(Lots of pictures and the recap of the first part of my trip are all in this post here).
I woke up on marathon morning feeling remarkably calm and relaxed. I got to sleep until a little after 5am (and got 7 full hours of sleep!) I took a shower and got dressed and ready, and took my time packing my gear bag and a bag for my dad to carry for me. I got a wonderful email from Josh and got a text from Jennifer that helped me feel even better. My Dad snapped a couple of pictures quickly, we made a plan on where he would be when during the race and where we would meet up afterwards, and then I was on my way!
I really was feeling good, and excited but calm. I had decided that the weather would be what it would be, I would do the best I could, and enjoy as much of the experience as I could. I knew that freaking out or stressing out would not help anything and I wanted to soak in and enjoy my first Boston Marathon. I also wanted to keep a positive attitude (which I did).
Rick picked me up at 7am. We drove out to Hopkington, and in a cool twist, we ended up right behind the police-escorted motorcade of the elite athletes. Pretty cool!
We parked and got on a school bus for a short ride in to Hopkinton, and after a short walk we were in the Athlete's Village.
I was trying to ignore how hot it was just sitting on the grass two hours before we were to even start running. I am always, always cold, and I didn't even need any warm ups or throwaways. Any last hopes that the weathermen were wrong went out the window. The sky was clear and blue and the sun was HOT.
I waited on a LONG portapotty line, and then I lubed up with Aquafor and sunscreen, mixed up my Perpetuem, changed into my racing shoes, and was ready to roll. I headed down towards the corrals. I got down there and we had to stand and wait until the first wave was gone. We were standing in the sun (there was no shade) and it was HOT. After about 30 minutes they filed us into the corrals, and again, we were standing around in the hot sun. I was already feeling overheated and we hadn't even started to run yet!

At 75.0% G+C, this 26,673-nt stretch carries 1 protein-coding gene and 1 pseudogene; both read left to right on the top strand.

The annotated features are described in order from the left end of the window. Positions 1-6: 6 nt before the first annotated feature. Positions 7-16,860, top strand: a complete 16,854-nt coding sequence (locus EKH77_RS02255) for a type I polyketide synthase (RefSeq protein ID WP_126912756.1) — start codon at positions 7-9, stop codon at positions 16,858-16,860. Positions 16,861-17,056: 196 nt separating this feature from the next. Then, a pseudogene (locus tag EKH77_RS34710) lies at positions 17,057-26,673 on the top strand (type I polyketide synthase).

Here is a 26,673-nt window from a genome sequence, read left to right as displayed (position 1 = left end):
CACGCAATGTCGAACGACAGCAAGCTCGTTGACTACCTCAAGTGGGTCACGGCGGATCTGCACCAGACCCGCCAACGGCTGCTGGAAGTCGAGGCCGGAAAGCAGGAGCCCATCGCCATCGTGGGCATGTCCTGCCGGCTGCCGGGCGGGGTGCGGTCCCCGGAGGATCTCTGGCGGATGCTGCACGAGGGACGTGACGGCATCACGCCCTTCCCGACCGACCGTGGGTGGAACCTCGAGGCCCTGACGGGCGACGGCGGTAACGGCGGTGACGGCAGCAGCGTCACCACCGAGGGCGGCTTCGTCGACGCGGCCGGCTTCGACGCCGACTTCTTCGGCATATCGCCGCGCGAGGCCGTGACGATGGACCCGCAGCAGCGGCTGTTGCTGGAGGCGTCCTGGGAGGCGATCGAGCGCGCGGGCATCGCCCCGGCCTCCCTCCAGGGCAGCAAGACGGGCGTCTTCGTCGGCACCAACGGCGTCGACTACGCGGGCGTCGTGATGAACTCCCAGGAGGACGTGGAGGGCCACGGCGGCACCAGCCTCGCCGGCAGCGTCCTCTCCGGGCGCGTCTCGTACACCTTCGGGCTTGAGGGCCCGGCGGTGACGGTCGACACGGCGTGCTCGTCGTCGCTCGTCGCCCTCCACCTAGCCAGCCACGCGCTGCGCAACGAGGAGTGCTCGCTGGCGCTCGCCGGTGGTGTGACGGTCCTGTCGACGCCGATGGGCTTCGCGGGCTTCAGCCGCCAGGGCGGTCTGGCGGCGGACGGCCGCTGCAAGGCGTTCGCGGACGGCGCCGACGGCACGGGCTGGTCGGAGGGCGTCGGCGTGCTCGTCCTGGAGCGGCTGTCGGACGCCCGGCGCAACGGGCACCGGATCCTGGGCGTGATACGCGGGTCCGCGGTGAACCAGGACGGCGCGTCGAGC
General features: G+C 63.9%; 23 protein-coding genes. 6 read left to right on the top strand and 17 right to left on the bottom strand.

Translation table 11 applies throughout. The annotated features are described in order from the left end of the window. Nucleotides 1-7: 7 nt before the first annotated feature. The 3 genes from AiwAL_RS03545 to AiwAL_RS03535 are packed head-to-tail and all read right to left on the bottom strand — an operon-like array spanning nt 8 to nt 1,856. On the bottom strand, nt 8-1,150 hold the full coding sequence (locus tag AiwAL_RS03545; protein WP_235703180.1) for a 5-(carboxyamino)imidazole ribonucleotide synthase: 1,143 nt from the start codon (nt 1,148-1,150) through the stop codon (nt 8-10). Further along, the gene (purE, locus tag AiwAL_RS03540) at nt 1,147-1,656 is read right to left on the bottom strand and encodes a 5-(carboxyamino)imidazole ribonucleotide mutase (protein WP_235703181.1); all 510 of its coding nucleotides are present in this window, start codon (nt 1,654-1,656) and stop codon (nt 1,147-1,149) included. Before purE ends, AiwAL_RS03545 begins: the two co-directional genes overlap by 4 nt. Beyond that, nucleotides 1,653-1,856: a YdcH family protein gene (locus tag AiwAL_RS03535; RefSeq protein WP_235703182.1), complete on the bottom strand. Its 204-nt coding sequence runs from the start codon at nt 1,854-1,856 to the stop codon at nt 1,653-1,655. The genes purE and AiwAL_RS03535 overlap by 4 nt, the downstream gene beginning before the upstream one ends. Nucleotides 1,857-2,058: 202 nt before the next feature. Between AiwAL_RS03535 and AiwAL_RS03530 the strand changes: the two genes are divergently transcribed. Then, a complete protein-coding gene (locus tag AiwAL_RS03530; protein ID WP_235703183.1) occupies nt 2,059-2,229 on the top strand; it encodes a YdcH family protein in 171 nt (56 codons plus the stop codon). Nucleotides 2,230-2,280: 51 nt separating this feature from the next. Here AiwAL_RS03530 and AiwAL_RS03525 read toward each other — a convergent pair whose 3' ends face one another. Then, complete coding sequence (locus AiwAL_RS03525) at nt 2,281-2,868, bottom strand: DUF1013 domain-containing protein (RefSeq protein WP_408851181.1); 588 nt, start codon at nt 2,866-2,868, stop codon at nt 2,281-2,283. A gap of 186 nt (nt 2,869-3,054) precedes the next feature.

I was right at the front of Wave 2 Corral 3, and right on time (10:20am) we were off! I knew the first four miles were going to be crowded and steep downhill, and my goal was just not to go out too fast. I was pleasantly surprised to find that although it was crowded, it was not difficult to run at the pace I wanted and that things thinned out to a comfortable level of "congestion" within the first mile or so (totally different from my NY experience).
My legs felt good, but it didn't take long for me to feel hot, and to realize how difficult a day it was going to be. As we passed mile three and the sun was beating down, I remember truly wondering if I was going to be able to run another 23+ miles in that sun and those temperatures. It is not good to be doubting at mile three of a marathon!!
Splits for the first four miles were -
7:30, 7:19, 7:17, 7:12
I have never walked in a marathon, but I realized quickly that the only way to survive was to stay as cool as possible. So I started walking through the aid stations. At each one I got two waters (one went over the head, one went down the front) and then I got a third water to sip. I drink Hammer Perpetuem, and that only lasted me until Mile 16 and then it was gone! (It usually lasts me until mile 23 or 24). Because of running out of my drink I had to start taking Gatorade on the course, which only added to my stomach problems.
Splits for miles 5-8 were -
7:36, 7:34, 7:16, 7:30
It was right around mile 9 that things started to get rough. My stomach started to feel SICK, and my head started to get fuzzy. Rick had given me some Hammer Endurolytes to take every three miles. I took them at mile 3 and miles 6, but I looked down at my Garmin at mile 9.2 and honestly could NOT remember if I had taken the Enduroytes less than a quarter of a mile earlier! And taking them involved unzipping my handheld pouch, opening a container, and swallowing two pills. (I do think the Endurolytes helped).